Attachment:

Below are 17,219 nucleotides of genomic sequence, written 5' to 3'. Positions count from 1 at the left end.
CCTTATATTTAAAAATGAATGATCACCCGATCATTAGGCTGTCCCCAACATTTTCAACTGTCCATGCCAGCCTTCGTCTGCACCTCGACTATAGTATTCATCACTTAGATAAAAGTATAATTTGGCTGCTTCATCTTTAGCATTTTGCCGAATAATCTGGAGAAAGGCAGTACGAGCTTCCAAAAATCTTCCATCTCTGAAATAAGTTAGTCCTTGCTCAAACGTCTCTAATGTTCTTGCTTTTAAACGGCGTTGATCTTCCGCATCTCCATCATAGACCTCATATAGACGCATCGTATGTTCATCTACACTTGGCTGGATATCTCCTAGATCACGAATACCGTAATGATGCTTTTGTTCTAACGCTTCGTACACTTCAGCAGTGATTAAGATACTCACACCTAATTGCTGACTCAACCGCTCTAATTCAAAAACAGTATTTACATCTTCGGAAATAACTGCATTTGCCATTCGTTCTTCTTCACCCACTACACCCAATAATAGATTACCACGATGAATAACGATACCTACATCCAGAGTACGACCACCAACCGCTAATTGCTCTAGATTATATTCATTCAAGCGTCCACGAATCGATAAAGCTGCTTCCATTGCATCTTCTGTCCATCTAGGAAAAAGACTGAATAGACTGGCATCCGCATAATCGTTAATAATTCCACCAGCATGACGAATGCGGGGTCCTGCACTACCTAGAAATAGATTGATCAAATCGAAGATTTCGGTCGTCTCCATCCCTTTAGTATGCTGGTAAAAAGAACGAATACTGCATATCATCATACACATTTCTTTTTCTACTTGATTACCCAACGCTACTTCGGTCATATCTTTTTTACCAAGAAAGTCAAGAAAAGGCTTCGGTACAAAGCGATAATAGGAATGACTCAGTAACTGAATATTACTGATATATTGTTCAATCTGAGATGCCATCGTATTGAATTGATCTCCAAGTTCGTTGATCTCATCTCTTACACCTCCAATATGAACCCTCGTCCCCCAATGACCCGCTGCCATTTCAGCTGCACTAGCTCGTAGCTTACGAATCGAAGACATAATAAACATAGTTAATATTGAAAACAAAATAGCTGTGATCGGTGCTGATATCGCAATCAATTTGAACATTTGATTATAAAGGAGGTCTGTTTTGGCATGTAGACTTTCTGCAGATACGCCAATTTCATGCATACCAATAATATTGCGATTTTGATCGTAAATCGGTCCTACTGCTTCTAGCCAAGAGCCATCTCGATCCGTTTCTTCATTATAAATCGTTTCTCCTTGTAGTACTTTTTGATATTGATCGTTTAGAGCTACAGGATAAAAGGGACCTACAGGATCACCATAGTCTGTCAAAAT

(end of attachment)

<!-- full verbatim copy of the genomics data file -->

Below are 17,219 nucleotides of genomic sequence, written 5' to 3'. Positions count from 1 at the left end.
CCTTATATTTAAAAATGAATGATCACCCGATCATTAGGCTGTCCCCAACATTTTCAACTGTCCATGCCAGCCTTCGTCTGCACCTCGACTATAGTATTCATCACTTAGATAAAAGTATAATTTGGCTGCTTCATCTTTAGCATTTTGCCGAATAATCTGGAGAAAGGCAGTACGAGCTTCCAAAAATCTTCCATCTCTGAAATAAGTTAGTCCTTGCTCAAACGTCTCTAATGTTCTTGCTTTTAAACGGCGTTGATCTTCCGCATCTCCATCATAGACCTCATATAGACGCATCGTATGTTCATCTACACTTGGCTGGATATCTCCTAGATCACGAATACCGTAATGATGCTTTTGTTCTAACGCTTCGTACACTTCAGCAGTGATTAAGATACTCACACCTAATTGCTGACTCAACCGCTCTAATTCAAAAACAGTATTTACATCTTCGGAAATAACTGCATTTGCCATTCGTTCTTCTTCACCCACTACACCCAATAATAGATTACCACGATGAATAACGATACCTACATCCAGAGTACGACCACCAACCGCTAATTGCTCTAGATTATATTCATTCAAGCGTCCACGAATCGATAAAGCTGCTTCCATTGCATCTTCTGTCCATCTAGGAAAAAGACTGAATAGACTGGCATCCGCATAATCGTTAATAATTCCACCAGCATGACGAATGCGGGGTCCTGCACTACCTAGAAATAGATTGATCAAATCGAAGATTTCGGTCGTCTCCATCCCTTTAGTATGCTGGTAAAAAGAACGAATACTGCATATCATCATACACATTTCTTTTTCTACTTGATTACCCAACGCTACTTCGGTCATATCTTTTTTACCAAGAAAGTCAAGAAAAGGCTTCGGTACAAAGCGATAATAGGAATGACTCAGTAACTGAATATTACTGATATATTGTTCAATCTGAGATGCCATCGTATTGAATTGATCTCCAAGTTCGTTGATCTCATCTCTTACACCTCCAATATGAACCCTCGTCCCCCAATGACCCGCTGCCATTTCAGCTGCACTAGCTCGTAGCTTACGAATCGAAGACATAATAAACATAGTTAATATTGAAAACAAAATAGCTGTGATCGGTGCTGATATCGCAATCAATTTGAACATTTGATTATAAAGGAGGTCTGTTTTGGCATGTAGACTTTCTGCAGATACGCCAATTTCATGCATACCAATAATATTGCGATTTTGATCGTAAATCGGTCCTACTGCTTCTAGCCAAGAGCCATCTCGATCCGTTTCTTCATTATAAATCGTTTCTCCTTGTAGTACTTTTTGATATTGATCGTTTAGAGCTACAGGATAAAAGGGACCTACAGGATCACCATAGTCTGTCAAAAT